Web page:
‘Kraken’ in Hull review!

Hey guys! It gives me great happiness to say that as we transition back into normal life after lockdown, Hull is once again hosting many more events like we experienced pre-covid. This includes the Freedom Festival, which has the bulk of its events during the first weekend of September, and the events associated with Yorkshire’s Maritime City. The Navigate light installations at the beginning of 2020 marked the opening of this project to restore 5 of Hull’s iconic maritime sites. Now, 5 new installations for the event ‘Kraken’ have come to Hull as part of the project. They were here from 6 August until 26 August and fast became a must see attraction for any tourists. Here are my thoughts on the 5 Kraken installations in this review!

For some background, Kraken is a sea monster from Scandinavian folklore. Given the maritime trade links that exist between Hull and Scandinavia, there is no surprise that this was the inspiration for the event. According to these Norse sagas, the Kraken is believed to dwell off the coasts of Norway and Greenland and frighten sailors as they pass through its territory. It is pictured as a gigantic squid like creature and has been integral in sailor’s myths and superstitions for centuries.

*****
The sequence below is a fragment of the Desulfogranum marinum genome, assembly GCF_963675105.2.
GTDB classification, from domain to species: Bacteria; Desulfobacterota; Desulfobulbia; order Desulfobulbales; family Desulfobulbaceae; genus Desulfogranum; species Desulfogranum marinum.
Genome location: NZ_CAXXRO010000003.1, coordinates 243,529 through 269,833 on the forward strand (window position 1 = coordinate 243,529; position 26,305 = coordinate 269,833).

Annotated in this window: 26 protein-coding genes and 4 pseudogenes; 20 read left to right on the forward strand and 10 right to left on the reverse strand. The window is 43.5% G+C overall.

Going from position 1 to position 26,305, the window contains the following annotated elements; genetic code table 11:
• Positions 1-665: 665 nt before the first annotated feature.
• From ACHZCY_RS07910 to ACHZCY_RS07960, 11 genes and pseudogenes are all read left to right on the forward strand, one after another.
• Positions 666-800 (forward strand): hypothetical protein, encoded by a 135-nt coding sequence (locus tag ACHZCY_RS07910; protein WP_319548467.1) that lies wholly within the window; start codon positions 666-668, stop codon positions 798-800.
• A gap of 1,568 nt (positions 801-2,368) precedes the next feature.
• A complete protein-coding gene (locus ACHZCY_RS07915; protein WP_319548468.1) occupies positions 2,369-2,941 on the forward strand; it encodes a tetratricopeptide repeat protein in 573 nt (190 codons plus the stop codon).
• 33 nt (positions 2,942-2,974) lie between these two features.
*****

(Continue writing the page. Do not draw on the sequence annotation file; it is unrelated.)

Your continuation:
The premise for the event was that the creature Kraken had escaped into Hull and captured some of its key tourist attractions. These attractions included Paragon Arcade, Whitefriargate, Spurn Lightship, Princes Quay and the Maritime Museum itself. There were also some of Kraken’s eggs planted near to Princes Quay. Cleverly, these places are not so distanced away from each other so as to make it hard to walk from one to the other but they are not too close so visitors and residents alike still get the thrill of seeing some of Hull’s best bits. Personally, it had been a long time since I’d been inside Paragon Arcade so it was enjoyable to see this classic part of Hull’s shopping district once again.

Kraken was represented with massive inflatable tentacles that were suspended from the windows or structures of the various attractions. They realistically flapped around in the light wind, adding significantly to the effect. It definitely helped you to imagine the monster thrashing around as it tried to escape from the building and cause trouble in another part of the city. We saw plenty of other people admiring the installations along with us which was great to see. Overall, I really enjoyed seeing Hull hosting an event again especially one so intrinsically weaved with its rich maritime history.

Thank you for reading this post! There’ll be another one out soon but until then bye for now!

Amelia Grace a.k.a Amelia in Hull

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